The arrival of a baby’s first tooth is met with joy and celebration. Then comes the task of caring for that tooth and the many others that will follow. According to the Center for Disease Control, tooth decay impacts 60% of U.S. children by age five. Fortunately, tooth decay is preventable if children are engaged in a daily oral hygiene routine and have regular visits to a pediatric dentist beginning around their first birthday.
What To Look For In Choosing A Pediatric Dentist
A good pediatric dentist will partner with parents in providing quality oral health care, so choosing the best dentist for your family is important. What should you look for in choosing your dentist?
- Look for a dental office that has a child and parent-friendly atmosphere and encourages dental visits by a child’s first birthday.
- Choose a dentist that is gentle and kind towards your child and who is responsive to your concerns and questions.
- Make sure the dentist is specific with you about how to care for your child’s teeth. They should be willing to show you proper techniques and give advice for follow-up care.
- Choose a dentist that will provide you with a way to communicate with them in case of emergency.
- The dental office you choose should feel comfortable and safe.
What to Expect On Your Dental Visit
When it is time for that first visit, you will want to make sure that your child is well-rested and fed. Bring along a favorite item, such as a toy or blanket to give them comfort.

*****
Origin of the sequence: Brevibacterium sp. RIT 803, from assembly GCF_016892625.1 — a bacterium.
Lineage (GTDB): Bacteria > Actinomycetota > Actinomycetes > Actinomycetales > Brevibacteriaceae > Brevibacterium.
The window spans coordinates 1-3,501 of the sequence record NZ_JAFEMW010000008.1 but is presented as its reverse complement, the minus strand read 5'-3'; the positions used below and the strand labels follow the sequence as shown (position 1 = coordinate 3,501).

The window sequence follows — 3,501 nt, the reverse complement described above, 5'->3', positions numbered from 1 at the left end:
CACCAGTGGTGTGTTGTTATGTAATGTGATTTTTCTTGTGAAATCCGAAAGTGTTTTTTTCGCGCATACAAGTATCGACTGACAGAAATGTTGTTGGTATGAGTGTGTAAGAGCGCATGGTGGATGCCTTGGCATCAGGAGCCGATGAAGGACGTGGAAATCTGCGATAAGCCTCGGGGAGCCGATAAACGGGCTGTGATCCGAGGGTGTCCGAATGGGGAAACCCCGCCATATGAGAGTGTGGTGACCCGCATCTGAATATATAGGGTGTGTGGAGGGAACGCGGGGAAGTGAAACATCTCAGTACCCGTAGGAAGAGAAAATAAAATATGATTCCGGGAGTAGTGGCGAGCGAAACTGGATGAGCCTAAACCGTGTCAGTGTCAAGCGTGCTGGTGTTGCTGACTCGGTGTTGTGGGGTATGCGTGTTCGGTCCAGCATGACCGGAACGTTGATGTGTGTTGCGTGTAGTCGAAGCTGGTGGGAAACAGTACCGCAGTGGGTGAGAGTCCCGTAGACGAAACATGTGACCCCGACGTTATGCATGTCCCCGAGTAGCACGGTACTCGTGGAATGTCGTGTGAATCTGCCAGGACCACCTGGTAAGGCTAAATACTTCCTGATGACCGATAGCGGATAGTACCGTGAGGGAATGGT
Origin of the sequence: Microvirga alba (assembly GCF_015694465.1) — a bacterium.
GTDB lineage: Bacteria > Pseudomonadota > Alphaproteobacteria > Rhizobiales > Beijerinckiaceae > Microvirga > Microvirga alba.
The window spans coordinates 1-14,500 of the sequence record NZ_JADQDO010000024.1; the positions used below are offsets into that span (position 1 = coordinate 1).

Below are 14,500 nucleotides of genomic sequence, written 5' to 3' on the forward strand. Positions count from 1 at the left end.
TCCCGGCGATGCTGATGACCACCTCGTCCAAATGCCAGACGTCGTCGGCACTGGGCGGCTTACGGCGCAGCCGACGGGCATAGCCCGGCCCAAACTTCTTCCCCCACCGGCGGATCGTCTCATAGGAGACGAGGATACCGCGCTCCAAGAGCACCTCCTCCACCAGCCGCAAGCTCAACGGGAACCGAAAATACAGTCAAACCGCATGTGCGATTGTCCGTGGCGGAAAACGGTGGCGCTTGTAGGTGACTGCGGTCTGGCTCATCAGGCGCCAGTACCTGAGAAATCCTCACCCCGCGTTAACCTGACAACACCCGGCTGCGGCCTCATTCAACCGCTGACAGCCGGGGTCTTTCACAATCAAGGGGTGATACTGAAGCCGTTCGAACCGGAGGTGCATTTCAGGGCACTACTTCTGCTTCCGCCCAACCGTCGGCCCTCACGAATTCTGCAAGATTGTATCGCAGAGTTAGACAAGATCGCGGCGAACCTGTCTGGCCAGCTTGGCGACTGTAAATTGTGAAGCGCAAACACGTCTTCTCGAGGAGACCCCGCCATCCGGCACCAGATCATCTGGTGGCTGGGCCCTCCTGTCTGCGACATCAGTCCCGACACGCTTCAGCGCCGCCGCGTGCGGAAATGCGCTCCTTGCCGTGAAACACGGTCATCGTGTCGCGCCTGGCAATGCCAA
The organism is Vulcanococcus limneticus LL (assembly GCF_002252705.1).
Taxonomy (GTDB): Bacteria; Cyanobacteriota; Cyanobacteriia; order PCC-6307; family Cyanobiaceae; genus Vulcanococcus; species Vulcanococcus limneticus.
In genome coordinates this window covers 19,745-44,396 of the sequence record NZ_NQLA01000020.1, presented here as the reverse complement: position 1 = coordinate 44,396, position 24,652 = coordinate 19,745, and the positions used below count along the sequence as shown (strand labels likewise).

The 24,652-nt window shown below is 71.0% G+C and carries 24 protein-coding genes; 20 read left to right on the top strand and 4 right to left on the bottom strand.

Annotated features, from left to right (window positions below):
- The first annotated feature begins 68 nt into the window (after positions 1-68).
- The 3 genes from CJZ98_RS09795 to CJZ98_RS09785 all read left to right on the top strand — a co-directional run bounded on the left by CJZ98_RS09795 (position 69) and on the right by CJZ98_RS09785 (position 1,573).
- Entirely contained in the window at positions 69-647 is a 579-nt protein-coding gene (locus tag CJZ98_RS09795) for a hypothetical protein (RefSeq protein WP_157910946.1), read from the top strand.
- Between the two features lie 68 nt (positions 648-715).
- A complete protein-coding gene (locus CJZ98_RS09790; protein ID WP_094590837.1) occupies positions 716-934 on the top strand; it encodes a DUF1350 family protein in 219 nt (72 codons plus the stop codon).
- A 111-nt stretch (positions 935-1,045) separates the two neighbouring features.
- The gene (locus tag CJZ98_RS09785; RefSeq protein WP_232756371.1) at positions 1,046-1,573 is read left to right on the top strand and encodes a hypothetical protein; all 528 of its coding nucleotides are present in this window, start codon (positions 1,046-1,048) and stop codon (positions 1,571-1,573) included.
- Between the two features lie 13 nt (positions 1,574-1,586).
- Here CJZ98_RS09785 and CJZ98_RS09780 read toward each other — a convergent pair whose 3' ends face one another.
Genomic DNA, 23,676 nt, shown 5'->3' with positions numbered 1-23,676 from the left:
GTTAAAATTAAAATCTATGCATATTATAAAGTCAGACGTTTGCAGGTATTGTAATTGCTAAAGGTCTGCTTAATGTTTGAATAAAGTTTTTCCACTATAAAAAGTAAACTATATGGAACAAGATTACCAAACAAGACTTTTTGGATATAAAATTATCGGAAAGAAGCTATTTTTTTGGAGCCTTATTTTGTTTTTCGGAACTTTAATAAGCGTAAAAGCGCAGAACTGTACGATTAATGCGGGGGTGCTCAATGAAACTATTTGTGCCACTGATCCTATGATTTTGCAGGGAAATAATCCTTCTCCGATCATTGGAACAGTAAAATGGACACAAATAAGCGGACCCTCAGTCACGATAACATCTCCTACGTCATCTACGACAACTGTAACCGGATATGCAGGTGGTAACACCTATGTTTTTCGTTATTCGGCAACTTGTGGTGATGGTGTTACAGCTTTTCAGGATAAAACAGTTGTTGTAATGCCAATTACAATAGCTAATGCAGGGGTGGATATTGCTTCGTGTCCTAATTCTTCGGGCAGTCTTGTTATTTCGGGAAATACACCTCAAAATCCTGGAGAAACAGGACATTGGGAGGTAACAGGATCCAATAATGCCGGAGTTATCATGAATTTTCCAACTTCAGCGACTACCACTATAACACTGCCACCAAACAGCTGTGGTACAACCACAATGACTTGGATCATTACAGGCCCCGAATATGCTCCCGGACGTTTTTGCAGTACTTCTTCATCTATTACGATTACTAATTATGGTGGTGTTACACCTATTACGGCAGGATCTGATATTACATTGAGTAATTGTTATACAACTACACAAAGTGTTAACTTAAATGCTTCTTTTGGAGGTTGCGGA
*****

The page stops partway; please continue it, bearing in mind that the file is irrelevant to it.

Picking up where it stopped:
On this visit you should expect to discuss with your dentist:
- Teething and tooth development.
- Care of gums and cheeks.
- Oral habits such as sucking.
- Risk factors such as cavities.
- Preventative care such as diet, hygiene, and fluoride use.
- Trauma prevention.
Your child’s dental care needs are only beginning, and your pediatric dentist will become a familiar face to your child. It is recommended that your child have dental checkups every six months.
ore baby teeth will begin to sprout in your child’s mouth. Most children have twenty baby teeth which will be replaced between the ages of six to twelve years by thirty-two adult teeth. During the years of age six to twelve, you will need to think about the following dental needs.
- Around the age of six children will begin to lose their baby teeth.
- Children must develop a regular routine of brushing and flossing.
- Sealants may be suggested to help keep your child’s teeth protected from cavities.
- By age seven, the American Academy of Orthodontists recommends an orthodontic consultation.
For teenagers dental attention should include:
- Remembering that cavities can happen at any time.
- Reinforcement of healthy hygiene habits.
- Setting up dental appointments every six months.
- Protecting teeth from trauma by wearing a mouthguard while playing sports.
During the young adult years (ages 19-25) wisdom teeth may appear and cause problems. A dental evaluation can determine if these teeth need to be removed. Dental visits during this age will include a check for gingivitis and oral cancer.
From age 25 to 65 these dental needs may occur:
- Cavities may occur around existing fillings and decay on the root surfaces of the teeth may become more common.
- Tooth sensitivity may increase.
- Crowns may be needed to strengthen damaged teeth.
Senior-aged adults over sixty-five years old may encounter possible tooth and gum loss, cavities, and dry mouth. Keeping well hydrated, avoiding caffeine and alcohol may help prevent dry mouth. As at any age, regular six-month check-ups continue to be the rule of thumb.
Good dental health is paramount to avoiding dental problems and maintaining your beautiful smile for a lifetime.
This guest post contribution was made possible by Leavitt Family and Cosmetic Dentistry, a local Pocatello dentist that Southeast Idaho patient’s trust with their dental needs.